Australia > Long Distance Australian Train Journeys > Packing List - Essential Items For The Journey
Long Distance Train Journeys - Packing List and Essential Items for the Journey
A guide for backpacker and budget travellers
As mentioned in the Luggage section of the Facilities page, many people will follow the suggestions on their ticket and check their larger bag or backpack in to the luggage car at the start of the journey, where it can not be accessed again until the journey is completed. It is therefore important that you remember to include all important items in the hand luggage that you will be taking into the carriage. Remember also that some of these journeys are very very long: many people are just not used to occupying their time on a train for three days in a row, so a bit of thought and pre-planning will go a long way to making your journey more enjoyable. The suggestions here are most suitable for backpackers and budget travellers travelling in the Red Class (i.e. Economy) carriages of the 'Indian Pacific', 'Ghan', or 'Overland' trains, though may be of interest to passengers in Gold and Platinum classes as well.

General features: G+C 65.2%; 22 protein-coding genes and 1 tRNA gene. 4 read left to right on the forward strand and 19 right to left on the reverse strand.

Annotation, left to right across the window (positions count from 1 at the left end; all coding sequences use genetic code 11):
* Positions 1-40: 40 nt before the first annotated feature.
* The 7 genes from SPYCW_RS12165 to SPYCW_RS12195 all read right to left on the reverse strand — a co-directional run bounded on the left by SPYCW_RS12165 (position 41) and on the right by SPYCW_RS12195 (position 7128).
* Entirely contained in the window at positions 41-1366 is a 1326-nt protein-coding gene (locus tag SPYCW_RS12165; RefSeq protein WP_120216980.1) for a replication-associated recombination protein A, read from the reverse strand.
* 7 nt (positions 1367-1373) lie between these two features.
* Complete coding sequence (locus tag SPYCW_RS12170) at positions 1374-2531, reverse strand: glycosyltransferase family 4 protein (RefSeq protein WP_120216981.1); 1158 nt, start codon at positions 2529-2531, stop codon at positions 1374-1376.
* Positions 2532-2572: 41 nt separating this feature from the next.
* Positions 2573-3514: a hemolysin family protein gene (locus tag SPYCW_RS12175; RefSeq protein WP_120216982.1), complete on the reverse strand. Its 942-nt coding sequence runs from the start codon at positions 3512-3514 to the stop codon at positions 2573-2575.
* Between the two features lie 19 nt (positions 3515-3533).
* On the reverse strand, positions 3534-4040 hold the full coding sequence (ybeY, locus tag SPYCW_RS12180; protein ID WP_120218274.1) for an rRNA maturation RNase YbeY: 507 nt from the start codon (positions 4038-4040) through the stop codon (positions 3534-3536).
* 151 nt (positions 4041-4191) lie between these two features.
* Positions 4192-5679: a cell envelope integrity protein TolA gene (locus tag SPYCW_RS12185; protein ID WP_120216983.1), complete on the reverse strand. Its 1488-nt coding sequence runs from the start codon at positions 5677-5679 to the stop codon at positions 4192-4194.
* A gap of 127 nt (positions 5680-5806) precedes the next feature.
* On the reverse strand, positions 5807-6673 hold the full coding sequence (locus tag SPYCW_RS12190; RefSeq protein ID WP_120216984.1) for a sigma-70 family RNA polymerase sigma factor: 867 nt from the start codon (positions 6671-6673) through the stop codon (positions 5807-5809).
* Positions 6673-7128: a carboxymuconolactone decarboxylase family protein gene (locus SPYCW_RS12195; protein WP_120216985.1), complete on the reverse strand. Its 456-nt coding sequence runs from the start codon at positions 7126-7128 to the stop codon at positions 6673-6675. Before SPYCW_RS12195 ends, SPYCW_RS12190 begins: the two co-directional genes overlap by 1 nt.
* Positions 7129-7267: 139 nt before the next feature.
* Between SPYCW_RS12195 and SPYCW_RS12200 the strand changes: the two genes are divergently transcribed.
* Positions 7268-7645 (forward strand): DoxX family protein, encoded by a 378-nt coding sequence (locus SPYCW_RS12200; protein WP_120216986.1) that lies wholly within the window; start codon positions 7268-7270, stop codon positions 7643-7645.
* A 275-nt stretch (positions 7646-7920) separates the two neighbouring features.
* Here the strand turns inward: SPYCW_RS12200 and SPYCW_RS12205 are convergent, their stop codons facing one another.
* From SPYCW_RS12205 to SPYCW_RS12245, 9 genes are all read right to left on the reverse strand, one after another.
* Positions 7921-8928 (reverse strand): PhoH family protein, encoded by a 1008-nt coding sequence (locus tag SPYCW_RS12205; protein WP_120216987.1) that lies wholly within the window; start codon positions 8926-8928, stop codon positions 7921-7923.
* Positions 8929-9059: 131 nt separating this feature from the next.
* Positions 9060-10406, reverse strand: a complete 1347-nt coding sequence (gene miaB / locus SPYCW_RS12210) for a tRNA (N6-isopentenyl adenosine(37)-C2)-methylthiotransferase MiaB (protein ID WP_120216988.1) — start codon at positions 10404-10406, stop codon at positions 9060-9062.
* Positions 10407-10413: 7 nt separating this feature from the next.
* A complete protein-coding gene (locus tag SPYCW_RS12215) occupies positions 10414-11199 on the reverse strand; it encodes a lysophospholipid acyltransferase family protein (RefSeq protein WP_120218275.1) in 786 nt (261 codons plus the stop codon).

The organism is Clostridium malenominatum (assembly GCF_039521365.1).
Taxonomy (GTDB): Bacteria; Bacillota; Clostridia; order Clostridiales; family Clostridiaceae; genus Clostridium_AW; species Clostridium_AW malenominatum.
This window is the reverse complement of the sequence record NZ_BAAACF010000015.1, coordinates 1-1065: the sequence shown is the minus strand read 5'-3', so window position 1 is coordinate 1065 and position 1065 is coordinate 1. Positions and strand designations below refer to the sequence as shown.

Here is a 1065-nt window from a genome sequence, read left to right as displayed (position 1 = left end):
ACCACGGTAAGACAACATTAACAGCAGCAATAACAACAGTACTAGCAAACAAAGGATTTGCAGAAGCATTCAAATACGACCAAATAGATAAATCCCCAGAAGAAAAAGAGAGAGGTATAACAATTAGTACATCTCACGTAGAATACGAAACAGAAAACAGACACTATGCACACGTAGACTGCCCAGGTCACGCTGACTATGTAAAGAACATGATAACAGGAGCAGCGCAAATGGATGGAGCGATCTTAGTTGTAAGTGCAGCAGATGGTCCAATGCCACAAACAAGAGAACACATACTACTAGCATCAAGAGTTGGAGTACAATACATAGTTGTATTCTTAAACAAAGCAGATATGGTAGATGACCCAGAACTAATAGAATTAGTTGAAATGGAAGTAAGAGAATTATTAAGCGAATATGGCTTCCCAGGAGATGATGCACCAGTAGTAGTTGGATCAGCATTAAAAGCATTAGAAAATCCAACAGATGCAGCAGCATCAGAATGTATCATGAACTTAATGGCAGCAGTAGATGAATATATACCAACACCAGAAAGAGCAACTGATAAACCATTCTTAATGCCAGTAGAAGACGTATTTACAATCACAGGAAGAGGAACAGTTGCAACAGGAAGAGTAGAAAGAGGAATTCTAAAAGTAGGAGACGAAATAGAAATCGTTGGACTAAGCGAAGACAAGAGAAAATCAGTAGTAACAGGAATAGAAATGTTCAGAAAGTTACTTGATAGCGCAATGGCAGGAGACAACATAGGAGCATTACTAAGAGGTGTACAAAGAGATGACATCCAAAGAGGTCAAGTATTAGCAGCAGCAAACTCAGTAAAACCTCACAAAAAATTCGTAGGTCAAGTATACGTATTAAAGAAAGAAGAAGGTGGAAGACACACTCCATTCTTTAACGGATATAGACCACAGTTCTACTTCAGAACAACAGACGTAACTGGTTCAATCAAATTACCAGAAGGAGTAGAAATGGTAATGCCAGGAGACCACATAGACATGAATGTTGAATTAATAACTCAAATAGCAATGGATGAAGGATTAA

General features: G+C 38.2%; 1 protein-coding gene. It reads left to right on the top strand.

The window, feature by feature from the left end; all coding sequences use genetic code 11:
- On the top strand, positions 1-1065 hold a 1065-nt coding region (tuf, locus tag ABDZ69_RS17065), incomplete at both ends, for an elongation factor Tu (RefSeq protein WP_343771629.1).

|Ear plugs and eye-mask||Essential for getting to sleep before the main carriage lights have been turned down, or for coping with a loud snorer in the seat behind you.|
|Inflatable Pillow||Or why not bring a full sized pillow, and a thin blanket? There's plenty of room on board.|
|Digital Camera||See the Photography page for more information. Don't forget a spare battery + spare memory card.|
|Mp3 player + earphones||A chance to listen to all those favorite songs, plus audio books, commentaries and TED lectures. Why not learn a new language? Three days gives you a lot of time.|
|Laptop or iPad||Pre-load with games and movies. Bring one of those adaptors that converts one earphone socket into two, so you can share the movie with the person sitting next to you.|